As I reflect on my travels around the world, seeking out places where forest activity is somehow special, I realize that I have often been driving right past the green shoots of the great forest recovery without even noticing. It is happening in the grass verges and abandoned pastures, in scrubby bush and forest margins. People dismiss it as “bush” or “undergrowth”; not proper forest. This is mistaken. It is the stuff of proper forests that are undergoing what ecologists call “succession.” It may look like an afterthought of nature, but it is the driving force. If we humans suddenly departed this planet, it would be what nature did next. Nature abhors an ecological vacuum and hastily fills it.

Take the little-known success story of the Caribbean island of Puerto Rico. It is, says Thomas Rudel of Rutgers University, “proportionately the largest ... forest recovery anywhere in the world.” You have probably never heard of it. Even many forest scientists are in the dark. The story begins in a familiar way. Before the Spaniards showed up at the end of the 15th century, Puerto Rico’s native seafaring people left their forests for the most part intact. But in the ensuing centuries, the colonists replaced the trees with sugar plantations in the lowlands and coffee in the central mountains. Sugar production peaked after the US took control following the Spanish-American War in 1898. By the mid-20th century, tree cover was just nine percent.

Then export markets for sugar and coffee declined and the plantations were abandoned. Meanwhile a US program to turn the island into a cheap-labour workshop, known as Operation Bootstrap, successfully persuaded smallholder farmers and herders to leave the countryside for urban factories, abandoning their fields. Subsequently, people also began migrating to the US. In this depopulated landscape, trees returned most quickly to the highland coffee fields, but later spread to the sugar plantations and pastures. By the century’s end, forest cover had returned to around half. Nobody had planted any of it. It seems Operation Bootstrap did more for nature than it did for the people of Puerto Rico.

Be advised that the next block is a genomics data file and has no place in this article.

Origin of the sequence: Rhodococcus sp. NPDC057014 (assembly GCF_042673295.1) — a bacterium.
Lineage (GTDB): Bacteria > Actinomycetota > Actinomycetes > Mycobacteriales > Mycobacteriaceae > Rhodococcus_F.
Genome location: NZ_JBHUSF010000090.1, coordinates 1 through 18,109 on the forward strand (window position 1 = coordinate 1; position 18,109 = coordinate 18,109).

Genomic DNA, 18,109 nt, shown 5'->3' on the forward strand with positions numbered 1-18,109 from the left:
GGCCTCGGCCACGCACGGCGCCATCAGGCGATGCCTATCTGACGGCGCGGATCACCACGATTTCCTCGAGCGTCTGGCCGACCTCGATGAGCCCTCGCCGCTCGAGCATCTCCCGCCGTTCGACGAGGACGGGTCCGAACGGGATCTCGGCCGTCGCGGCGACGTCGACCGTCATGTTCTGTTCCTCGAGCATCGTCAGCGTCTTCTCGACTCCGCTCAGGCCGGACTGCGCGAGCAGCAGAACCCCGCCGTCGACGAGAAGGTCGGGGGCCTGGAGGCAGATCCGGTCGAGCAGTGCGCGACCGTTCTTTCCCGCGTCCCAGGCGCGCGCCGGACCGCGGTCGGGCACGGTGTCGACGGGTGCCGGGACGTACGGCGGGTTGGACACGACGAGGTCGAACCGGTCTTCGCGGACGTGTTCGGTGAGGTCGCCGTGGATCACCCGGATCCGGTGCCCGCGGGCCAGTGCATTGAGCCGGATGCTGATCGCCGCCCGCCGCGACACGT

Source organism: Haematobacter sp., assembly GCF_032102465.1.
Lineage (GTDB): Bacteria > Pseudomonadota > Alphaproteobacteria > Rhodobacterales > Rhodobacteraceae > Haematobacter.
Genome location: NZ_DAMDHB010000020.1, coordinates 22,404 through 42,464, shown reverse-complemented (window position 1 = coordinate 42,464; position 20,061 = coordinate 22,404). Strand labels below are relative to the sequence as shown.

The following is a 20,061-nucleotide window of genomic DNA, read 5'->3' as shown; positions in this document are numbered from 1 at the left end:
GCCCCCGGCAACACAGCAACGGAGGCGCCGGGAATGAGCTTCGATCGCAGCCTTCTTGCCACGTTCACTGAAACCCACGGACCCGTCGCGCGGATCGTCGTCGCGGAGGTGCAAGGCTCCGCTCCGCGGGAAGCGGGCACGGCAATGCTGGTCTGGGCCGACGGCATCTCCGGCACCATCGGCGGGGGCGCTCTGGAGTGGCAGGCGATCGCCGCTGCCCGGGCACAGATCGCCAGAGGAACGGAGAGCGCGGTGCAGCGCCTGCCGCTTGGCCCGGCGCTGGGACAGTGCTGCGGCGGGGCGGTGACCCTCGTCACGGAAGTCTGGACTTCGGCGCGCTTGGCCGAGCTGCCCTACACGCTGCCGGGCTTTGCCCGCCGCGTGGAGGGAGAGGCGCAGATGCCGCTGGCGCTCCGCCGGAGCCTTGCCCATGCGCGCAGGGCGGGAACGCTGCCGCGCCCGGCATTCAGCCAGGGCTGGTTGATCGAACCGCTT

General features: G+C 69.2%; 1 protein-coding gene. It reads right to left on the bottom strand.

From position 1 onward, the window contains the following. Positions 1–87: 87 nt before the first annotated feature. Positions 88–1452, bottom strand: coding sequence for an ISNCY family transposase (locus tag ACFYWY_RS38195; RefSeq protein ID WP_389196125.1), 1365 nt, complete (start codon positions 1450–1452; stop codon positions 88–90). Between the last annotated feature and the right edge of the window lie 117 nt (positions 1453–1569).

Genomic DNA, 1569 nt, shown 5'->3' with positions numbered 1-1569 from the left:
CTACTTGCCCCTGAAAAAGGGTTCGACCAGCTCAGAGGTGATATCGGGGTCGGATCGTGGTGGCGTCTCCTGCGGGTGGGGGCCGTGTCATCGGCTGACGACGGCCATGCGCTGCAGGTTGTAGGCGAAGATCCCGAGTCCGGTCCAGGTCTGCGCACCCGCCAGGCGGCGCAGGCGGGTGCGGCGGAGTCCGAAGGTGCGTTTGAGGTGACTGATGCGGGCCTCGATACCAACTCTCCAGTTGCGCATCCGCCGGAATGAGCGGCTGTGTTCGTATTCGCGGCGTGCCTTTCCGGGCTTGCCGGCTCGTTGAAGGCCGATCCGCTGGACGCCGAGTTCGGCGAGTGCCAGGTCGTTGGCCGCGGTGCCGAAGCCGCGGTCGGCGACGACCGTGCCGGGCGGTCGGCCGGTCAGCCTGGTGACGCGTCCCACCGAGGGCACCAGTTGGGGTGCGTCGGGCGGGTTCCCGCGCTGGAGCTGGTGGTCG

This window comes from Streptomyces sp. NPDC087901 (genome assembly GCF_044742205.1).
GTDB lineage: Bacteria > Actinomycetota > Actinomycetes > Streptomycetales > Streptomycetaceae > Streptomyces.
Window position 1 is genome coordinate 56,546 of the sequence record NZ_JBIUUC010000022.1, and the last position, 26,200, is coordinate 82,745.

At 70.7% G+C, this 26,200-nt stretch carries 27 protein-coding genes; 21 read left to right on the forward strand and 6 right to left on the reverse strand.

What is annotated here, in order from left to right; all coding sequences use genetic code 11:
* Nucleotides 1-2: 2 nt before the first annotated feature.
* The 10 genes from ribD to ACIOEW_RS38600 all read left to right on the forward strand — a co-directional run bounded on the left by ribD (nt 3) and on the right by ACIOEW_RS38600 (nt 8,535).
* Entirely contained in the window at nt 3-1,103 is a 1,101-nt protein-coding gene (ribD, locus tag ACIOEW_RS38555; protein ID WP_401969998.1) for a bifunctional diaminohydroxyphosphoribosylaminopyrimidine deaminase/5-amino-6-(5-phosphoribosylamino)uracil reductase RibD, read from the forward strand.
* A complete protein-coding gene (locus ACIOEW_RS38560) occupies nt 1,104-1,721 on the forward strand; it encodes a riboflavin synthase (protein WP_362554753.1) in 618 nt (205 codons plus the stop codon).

A sunlit rocky stream running through a rainforest
El Yunque Rainforest, Puerto Rico, October 2012. Photo: Timothy McAuliffe.

There are many other examples of rural exodus and natural recovery, not least among Puerto Rico’s neighbours. Small but densely populated El Salvador was once seen “as a Malthusian parable of population and ecological catastrophe,” says Susanna Hecht of the University of California, Los Angeles. Then, during the country’s civil war in the 1980s, areas abandoned because of the conflict were taken back by forests. After their return in the 1990s, villagers in the Cutumayo basin decided to protect and continue the restoration of their forests. As a result, a region that had 18-percent forest cover in 1978 had, by 2004, returned to 61-percent cover. Elsewhere, Hecht says, the pressure to reclaim the forests was reduced by the exodus of many people to the US. They sent home money, so those left behind no longer had to grow their own food. Nationally, there has been an increase in forest cover of around 40 percent.

While regrowth is still losing out to deforestation in much of the Amazon, Brazil’s other great forest, the dry tropical Atlantic Forest of eastern Brazil, has also shown modest recovery. At its low point, just 12 percent remained. Most of it was cleared for coffee and cattle. Then plantation companies put in pine and eucalyptus trees to supply the pulp and paper needs of São Paulo and other cities. Suzano, the world’s largest producer of pulp from eucalyptus, has hundreds of thousands of acres. More recently, there has been a switch to native species, often under the aegis of the Atlantic Forest Restoration Pact, a collaboration between government and landowners that aims to restore a third of the old forest.

Behind all the investment, hoped-for profits and promised jobs, natural regeneration has and will do most of the regreening in the Atlantic Forest, says Camila Rezende of the Federal University of Rio de Janeiro. The past piecemeal destruction means that there are lots of patches of abandoned land close to forest remnants that can reseed and recolonize the abandoned land. Since 1996, some 6.7 million acres of the Atlantic Forest have regenerated naturally, she says. Most of it is within a few hundred feet of existing forests. Often this regrowth knits together forest fragments to create larger forested areas. This secondary growth now makes up almost a tenth of the total forest cover. That area could double by 2035, she thinks.

Aerial view of a peat forest with streams and treetops
Peatland forest in Parupuk village, Katingan, Central Kalimantan, Indonesia. Photo: Nanang Sujana/CIFOR.